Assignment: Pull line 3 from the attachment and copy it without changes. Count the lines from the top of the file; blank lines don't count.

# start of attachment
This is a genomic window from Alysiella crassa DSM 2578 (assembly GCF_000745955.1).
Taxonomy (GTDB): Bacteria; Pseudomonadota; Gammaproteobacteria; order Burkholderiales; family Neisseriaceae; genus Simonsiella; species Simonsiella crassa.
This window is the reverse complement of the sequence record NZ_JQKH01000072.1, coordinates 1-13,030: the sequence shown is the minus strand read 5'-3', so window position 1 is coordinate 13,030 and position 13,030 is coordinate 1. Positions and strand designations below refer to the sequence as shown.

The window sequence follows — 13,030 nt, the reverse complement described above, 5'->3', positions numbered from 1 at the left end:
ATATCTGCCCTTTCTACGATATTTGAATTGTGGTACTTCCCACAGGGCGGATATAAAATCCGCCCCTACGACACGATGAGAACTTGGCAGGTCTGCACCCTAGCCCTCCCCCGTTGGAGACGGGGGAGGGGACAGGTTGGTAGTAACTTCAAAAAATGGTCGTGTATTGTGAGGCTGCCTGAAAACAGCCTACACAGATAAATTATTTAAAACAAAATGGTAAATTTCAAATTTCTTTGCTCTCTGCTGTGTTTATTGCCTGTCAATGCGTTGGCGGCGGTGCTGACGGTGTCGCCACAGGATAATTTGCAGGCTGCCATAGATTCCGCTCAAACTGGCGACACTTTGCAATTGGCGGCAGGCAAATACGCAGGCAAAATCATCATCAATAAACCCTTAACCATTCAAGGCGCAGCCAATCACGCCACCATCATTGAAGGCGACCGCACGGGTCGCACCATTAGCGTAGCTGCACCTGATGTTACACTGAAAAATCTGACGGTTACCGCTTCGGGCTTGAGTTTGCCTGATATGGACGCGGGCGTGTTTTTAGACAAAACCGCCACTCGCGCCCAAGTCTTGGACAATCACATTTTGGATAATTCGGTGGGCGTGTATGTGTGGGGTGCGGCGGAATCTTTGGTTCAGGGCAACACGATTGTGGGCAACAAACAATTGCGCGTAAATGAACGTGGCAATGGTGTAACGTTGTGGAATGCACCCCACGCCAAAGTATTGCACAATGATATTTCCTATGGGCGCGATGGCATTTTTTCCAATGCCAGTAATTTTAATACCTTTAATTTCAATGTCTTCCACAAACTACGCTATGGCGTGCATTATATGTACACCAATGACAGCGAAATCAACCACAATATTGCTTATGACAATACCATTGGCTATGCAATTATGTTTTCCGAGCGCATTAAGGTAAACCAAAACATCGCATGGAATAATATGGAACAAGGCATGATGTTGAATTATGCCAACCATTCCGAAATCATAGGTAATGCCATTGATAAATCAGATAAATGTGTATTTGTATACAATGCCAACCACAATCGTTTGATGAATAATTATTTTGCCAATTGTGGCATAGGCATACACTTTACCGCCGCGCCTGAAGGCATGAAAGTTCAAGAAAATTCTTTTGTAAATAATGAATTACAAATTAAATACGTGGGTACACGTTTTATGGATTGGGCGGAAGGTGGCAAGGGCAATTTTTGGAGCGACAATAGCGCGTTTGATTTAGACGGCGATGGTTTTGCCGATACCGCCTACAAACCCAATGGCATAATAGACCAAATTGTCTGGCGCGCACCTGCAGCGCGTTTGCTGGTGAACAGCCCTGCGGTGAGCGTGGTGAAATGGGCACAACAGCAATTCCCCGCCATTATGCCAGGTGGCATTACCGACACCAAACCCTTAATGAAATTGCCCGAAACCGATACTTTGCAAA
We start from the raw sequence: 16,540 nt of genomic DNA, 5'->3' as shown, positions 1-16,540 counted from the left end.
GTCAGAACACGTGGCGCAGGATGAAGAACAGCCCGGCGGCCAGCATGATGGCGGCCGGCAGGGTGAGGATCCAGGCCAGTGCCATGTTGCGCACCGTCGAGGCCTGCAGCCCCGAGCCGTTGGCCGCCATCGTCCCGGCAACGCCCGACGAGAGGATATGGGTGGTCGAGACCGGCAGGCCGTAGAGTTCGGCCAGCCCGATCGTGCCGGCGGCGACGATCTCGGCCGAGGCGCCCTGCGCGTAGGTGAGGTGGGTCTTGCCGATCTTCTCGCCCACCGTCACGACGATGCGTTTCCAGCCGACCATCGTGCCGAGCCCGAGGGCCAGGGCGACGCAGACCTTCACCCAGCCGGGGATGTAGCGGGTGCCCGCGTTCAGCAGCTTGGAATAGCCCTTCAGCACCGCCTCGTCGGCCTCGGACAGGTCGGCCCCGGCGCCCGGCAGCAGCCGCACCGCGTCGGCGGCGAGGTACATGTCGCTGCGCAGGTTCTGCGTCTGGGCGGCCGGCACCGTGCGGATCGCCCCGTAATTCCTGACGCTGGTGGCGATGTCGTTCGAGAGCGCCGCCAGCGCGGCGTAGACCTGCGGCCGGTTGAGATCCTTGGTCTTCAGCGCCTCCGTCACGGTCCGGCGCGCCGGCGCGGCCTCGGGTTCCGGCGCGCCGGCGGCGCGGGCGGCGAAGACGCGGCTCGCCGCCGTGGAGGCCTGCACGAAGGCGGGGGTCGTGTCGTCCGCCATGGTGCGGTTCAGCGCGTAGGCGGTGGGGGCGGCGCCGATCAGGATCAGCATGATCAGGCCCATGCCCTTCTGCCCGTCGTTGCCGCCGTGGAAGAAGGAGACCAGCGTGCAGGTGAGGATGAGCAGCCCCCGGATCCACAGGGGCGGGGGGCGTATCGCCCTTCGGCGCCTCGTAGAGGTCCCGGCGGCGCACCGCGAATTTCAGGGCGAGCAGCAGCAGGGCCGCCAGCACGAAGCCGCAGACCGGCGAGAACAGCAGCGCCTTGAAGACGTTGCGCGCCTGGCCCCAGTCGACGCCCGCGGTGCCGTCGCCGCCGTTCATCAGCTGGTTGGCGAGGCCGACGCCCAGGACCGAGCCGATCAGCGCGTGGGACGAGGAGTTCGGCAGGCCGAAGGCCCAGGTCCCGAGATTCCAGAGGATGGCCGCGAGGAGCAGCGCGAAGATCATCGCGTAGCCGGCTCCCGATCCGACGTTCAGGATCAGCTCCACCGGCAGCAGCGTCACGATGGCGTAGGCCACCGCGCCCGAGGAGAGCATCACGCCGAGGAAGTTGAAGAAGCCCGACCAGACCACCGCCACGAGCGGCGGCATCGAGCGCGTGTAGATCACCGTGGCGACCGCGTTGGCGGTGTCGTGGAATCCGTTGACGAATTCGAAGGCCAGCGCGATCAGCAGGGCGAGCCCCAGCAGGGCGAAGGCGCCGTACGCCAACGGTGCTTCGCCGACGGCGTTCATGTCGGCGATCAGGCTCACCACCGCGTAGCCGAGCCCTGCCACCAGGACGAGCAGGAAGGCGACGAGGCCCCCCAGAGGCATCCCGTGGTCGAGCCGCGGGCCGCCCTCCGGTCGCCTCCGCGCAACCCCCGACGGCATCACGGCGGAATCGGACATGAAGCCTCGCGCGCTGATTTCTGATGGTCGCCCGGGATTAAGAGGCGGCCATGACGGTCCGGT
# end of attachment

This window is the reverse complement of the sequence record NZ_JQKH01000072.1, coordinates 1-13,030: the sequence shown is the minus strand read 5'-3', so window position 1 is coordinate 13,030 and position 13,030 is coordinate 1. Positions and strand designations below refer to the sequence as shown.